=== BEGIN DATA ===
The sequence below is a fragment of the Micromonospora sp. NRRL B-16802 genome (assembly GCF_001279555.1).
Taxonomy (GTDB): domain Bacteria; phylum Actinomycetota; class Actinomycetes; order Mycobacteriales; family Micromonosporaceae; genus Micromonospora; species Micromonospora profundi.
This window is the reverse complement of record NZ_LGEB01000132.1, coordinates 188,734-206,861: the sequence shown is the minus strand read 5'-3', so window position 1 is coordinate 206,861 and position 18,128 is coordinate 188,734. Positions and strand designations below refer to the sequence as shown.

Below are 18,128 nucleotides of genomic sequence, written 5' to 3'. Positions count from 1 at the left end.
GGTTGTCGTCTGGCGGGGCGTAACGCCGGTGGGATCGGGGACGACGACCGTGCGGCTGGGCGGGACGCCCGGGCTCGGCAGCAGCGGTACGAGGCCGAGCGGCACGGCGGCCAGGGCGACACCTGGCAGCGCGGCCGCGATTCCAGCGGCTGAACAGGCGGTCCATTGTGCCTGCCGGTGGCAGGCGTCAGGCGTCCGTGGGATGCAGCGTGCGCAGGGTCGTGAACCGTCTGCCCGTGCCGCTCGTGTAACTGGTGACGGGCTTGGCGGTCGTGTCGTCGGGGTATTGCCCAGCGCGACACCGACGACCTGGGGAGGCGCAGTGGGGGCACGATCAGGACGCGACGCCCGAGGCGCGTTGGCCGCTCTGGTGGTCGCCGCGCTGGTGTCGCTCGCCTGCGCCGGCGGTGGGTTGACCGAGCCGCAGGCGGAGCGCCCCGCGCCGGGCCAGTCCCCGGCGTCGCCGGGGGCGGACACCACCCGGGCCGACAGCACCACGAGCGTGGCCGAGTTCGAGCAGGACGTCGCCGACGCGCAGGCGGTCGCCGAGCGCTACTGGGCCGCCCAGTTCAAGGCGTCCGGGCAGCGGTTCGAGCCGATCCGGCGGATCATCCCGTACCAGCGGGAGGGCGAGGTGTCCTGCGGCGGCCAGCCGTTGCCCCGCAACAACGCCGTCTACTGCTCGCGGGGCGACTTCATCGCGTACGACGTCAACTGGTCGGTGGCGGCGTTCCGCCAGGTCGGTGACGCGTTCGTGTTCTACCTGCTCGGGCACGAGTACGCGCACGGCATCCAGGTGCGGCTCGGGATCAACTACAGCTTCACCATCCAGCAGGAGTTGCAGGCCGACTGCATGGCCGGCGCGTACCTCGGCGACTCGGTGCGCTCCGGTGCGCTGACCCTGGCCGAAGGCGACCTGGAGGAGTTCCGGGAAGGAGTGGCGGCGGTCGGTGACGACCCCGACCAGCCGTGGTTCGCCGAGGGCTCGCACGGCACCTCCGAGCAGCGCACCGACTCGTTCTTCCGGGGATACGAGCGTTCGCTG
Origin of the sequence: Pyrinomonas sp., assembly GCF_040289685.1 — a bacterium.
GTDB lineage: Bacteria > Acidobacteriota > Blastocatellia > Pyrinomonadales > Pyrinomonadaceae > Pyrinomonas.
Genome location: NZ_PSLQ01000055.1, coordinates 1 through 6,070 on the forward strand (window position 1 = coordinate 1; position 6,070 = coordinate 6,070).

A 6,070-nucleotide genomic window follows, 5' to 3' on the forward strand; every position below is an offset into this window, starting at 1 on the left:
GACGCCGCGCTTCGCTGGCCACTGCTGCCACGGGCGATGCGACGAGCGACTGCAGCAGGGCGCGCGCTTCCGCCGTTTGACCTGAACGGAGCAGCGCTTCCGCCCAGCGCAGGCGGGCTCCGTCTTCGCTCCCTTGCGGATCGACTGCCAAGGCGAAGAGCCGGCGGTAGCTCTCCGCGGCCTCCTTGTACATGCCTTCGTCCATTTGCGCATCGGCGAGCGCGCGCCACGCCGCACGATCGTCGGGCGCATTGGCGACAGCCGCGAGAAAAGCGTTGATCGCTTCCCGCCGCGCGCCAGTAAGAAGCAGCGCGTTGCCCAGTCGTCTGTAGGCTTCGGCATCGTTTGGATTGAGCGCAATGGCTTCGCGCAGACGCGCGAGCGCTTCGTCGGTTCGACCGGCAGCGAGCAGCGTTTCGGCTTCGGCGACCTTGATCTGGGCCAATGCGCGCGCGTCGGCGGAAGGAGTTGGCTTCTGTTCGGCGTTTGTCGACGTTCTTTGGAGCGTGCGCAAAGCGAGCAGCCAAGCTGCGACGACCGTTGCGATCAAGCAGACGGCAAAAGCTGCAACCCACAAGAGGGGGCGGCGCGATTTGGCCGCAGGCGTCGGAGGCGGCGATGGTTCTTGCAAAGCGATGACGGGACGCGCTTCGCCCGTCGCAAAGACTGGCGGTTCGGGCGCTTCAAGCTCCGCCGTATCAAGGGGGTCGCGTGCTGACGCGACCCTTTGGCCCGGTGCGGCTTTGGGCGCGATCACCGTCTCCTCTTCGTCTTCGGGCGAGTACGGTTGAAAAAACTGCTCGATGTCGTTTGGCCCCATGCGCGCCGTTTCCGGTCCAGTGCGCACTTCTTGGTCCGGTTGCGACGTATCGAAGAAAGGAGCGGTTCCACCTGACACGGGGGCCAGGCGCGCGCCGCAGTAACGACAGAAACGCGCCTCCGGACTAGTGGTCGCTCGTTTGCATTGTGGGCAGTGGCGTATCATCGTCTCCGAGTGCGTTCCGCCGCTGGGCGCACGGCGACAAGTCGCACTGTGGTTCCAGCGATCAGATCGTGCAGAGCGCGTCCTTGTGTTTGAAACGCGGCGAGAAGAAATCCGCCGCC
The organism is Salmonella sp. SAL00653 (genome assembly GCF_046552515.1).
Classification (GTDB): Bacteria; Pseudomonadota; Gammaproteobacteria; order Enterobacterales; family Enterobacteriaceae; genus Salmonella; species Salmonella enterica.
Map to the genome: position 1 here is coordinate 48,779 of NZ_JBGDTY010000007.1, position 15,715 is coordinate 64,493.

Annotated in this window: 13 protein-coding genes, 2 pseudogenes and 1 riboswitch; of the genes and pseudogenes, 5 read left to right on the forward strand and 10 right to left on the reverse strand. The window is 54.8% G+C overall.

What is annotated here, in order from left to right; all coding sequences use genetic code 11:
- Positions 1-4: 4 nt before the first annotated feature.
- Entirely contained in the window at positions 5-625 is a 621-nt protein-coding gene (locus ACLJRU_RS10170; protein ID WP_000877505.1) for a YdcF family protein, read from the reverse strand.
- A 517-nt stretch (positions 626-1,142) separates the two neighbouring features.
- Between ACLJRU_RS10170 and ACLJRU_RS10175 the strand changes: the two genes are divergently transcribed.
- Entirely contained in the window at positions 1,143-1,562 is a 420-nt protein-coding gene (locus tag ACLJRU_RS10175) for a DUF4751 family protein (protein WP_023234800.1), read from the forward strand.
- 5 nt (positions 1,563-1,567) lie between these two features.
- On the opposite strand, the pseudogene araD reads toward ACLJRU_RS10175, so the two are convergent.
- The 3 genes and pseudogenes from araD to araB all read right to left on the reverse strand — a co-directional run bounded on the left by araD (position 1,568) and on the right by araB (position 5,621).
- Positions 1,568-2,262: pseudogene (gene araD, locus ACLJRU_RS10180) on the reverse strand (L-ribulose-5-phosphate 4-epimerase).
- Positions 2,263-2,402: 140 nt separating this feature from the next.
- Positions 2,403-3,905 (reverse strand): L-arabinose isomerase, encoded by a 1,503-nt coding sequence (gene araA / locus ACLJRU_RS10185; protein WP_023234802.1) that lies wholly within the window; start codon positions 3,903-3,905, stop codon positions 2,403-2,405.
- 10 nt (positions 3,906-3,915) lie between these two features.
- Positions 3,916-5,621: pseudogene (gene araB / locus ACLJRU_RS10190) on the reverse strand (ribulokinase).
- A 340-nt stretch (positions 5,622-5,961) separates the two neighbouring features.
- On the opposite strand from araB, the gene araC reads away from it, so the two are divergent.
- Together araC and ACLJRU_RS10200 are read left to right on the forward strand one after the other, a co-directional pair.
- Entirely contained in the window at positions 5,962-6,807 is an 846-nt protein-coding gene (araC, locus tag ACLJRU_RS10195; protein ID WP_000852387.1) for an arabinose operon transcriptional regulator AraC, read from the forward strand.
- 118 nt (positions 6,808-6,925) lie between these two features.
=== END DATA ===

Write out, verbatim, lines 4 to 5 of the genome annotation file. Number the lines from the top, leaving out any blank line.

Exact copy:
Below are 18,128 nucleotides of genomic sequence, written 5' to 3'. Positions count from 1 at the left end.
GGTTGTCGTCTGGCGGGGCGTAACGCCGGTGGGATCGGGGACGACGACCGTGCGGCTGGGCGGGACGCCCGGGCTCGGCAGCAGCGGTACGAGGCCGAGCGGCACGGCGGCCAGGGCGACACCTGGCAGCGCGGCCGCGATTCCAGCGGCTGAACAGGCGGTCCATTGTGCCTGCCGGTGGCAGGCGTCAGGCGTCCGTGGGATGCAGCGTGCGCAGGGTCGTGAACCGTCTGCCCGTGCCGCTCGTGTAACTGGTGACGGGCTTGGCGGTCGTGTCGTCGGGGTATTGCCCAGCGCGACACCGACGACCTGGGGAGGCGCAGTGGGGGCACGATCAGGACGCGACGCCCGAGGCGCGTTGGCCGCTCTGGTGGTCGCCGCGCTGGTGTCGCTCGCCTGCGCCGGCGGTGGGTTGACCGAGCCGCAGGCGGAGCGCCCCGCGCCGGGCCAGTCCCCGGCGTCGCCGGGGGCGGACACCACCCGGGCCGACAGCACCACGAGCGTGGCCGAGTTCGAGCAGGACGTCGCCGACGCGCAGGCGGTCGCCGAGCGCTACTGGGCCGCCCAGTTCAAGGCGTCCGGGCAGCGGTTCGAGCCGATCCGGCGGATCATCCCGTACCAGCGGGAGGGCGAGGTGTCCTGCGGCGGCCAGCCGTTGCCCCGCAACAACGCCGTCTACTGCTCGCGGGGCGACTTCATCGCGTACGACGTCAACTGGTCGGTGGCGGCGTTCCGCCAGGTCGGTGACGCGTTCGTGTTCTACCTGCTCGGGCACGAGTACGCGCACGGCATCCAGGTGCGGCTCGGGATCAACTACAGCTTCACCATCCAGCAGGAGTTGCAGGCCGACTGCATGGCCGGCGCGTACCTCGGCGACTCGGTGCGCTCCGGTGCGCTGACCCTGGCCGAAGGCGACCTGGAGGAGTTCCGGGAAGGAGTGGCGGCGGTCGGTGACGACCCCGACCAGCCGTGGTTCGCCGAGGGCTCGCACGGCACCTCCGAGCAGCGCACCGACTCGTTCTTCCGGGGATACGAGCGTTCGCTG